It was Weil who wrote, “Attention is the rarest and purest form of generosity.” A beautiful sentiment grounded in a deeply moral understanding of attention. Attention, for Weil, was not merely an intellectual asset, what we require for the sake of reading long, dense novels. Rather, for Weil, attention appears to be something foundational to the moral life:

“There is something in our soul that loathes true attention much more violently than flesh loathes fatigue. That something is much closer to evil than flesh is. That is why, every time we truly give our attention, we destroy some evil in ourselves.”

Ultimately, Weil understood attention to be a critical component of the religious life as well. “Attention, taken to its highest degree,” Weil wrote, “is the same thing as prayer. It presupposes faith and love.” “If we turn our mind toward the good,” she added, “it is impossible that little by little the whole soul will not be attracted thereto in spite of itself.” And this is because, in her view, “We have to try to cure our faults by attention and not by will.”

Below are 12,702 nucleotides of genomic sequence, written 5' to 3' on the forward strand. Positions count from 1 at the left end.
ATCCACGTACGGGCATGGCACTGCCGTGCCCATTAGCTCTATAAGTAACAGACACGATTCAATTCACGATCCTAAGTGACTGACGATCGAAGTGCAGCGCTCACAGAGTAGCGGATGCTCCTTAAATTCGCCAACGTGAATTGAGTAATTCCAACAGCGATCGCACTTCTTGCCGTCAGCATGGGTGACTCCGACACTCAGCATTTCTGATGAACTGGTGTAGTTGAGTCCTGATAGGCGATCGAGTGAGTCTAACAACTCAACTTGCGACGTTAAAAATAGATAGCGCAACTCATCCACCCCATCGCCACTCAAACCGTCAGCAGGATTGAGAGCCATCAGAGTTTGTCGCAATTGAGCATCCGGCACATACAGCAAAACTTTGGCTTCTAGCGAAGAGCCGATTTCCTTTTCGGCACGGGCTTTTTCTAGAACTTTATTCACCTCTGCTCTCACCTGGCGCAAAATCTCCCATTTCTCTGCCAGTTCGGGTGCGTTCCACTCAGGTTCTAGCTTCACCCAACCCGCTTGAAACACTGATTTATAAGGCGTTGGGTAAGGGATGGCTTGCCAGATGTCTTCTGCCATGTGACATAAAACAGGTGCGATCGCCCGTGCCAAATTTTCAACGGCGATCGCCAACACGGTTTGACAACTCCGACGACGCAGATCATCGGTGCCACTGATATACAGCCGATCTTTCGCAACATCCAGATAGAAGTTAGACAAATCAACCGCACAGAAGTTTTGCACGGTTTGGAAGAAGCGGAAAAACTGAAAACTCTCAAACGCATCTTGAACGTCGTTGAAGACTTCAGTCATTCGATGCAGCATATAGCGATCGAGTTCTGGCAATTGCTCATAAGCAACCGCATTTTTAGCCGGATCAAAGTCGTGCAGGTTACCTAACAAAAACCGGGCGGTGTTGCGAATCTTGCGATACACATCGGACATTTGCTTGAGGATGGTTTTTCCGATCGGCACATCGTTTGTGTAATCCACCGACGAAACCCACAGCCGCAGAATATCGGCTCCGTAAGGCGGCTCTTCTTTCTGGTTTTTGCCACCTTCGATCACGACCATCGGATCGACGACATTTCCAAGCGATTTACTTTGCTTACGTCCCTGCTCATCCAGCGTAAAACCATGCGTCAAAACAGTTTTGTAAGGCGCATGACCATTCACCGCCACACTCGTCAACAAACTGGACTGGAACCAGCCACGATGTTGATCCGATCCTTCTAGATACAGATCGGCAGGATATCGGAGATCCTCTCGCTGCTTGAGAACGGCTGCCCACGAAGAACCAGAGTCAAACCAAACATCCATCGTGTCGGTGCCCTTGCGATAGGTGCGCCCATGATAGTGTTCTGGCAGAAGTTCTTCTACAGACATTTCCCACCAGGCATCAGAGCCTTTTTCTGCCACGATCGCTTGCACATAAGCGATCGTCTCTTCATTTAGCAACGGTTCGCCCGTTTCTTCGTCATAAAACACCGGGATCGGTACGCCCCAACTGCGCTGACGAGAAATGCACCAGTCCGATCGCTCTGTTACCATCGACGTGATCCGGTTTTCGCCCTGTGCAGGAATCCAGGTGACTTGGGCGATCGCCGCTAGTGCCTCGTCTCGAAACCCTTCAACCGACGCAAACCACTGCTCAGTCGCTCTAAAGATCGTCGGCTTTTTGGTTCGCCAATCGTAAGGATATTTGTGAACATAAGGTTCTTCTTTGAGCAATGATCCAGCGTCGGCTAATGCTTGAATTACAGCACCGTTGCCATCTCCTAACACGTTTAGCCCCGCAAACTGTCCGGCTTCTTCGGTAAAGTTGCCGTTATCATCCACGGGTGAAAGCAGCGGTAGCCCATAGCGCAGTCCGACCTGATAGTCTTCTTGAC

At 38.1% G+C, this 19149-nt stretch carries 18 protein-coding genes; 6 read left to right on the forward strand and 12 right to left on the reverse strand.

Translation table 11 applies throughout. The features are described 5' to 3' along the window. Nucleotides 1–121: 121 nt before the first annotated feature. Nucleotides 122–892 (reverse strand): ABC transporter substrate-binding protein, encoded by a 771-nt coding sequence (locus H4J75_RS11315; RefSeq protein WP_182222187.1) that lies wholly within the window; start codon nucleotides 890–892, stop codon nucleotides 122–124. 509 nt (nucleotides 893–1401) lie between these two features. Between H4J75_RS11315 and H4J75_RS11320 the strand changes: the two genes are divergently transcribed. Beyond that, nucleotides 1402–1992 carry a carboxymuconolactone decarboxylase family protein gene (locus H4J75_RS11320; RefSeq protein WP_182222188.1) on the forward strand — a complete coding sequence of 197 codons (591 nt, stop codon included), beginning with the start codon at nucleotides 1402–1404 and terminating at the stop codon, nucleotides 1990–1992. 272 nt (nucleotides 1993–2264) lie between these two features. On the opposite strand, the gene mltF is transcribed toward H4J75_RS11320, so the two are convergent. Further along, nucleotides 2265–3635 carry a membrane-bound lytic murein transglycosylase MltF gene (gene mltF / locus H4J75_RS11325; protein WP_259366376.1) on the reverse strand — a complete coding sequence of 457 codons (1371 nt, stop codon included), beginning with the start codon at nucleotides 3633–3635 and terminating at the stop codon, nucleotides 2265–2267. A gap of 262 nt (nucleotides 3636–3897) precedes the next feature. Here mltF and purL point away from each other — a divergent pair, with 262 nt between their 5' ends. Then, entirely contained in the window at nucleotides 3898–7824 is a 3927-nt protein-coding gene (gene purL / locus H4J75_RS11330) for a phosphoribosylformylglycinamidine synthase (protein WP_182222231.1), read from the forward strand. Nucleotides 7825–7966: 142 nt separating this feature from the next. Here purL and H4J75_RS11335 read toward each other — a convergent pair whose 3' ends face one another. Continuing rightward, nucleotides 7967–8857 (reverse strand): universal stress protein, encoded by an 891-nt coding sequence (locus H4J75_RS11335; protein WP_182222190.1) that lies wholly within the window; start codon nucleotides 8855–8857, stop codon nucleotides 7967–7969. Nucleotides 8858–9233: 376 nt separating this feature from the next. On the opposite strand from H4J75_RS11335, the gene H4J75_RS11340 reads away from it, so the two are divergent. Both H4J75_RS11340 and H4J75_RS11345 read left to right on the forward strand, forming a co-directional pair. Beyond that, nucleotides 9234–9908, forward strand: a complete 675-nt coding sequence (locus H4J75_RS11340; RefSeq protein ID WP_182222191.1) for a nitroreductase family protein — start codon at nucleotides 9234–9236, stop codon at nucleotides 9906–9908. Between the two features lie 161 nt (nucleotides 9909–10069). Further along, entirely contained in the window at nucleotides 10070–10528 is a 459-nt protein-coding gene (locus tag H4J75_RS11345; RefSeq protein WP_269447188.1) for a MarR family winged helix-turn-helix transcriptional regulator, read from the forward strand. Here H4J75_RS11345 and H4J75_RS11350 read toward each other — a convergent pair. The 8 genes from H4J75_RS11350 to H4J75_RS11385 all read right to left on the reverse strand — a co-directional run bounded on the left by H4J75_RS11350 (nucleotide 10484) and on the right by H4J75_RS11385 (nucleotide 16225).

So here we have, if we wanted it, something to animate our desire to discipline the distracted self, something at which to direct our attention. Weil’s counsel was echoed closer to our own time by David Foster Wallace, who also located the goal of education in the cultivation of attention.

“Learning how to think really means learning how to exercise some control over how and what you think,” Wallace explained in his now famous commencement address at Kenyon College. “It means being conscious and aware enough to choose what you pay attention to and to choose how you construct meaning from experience.”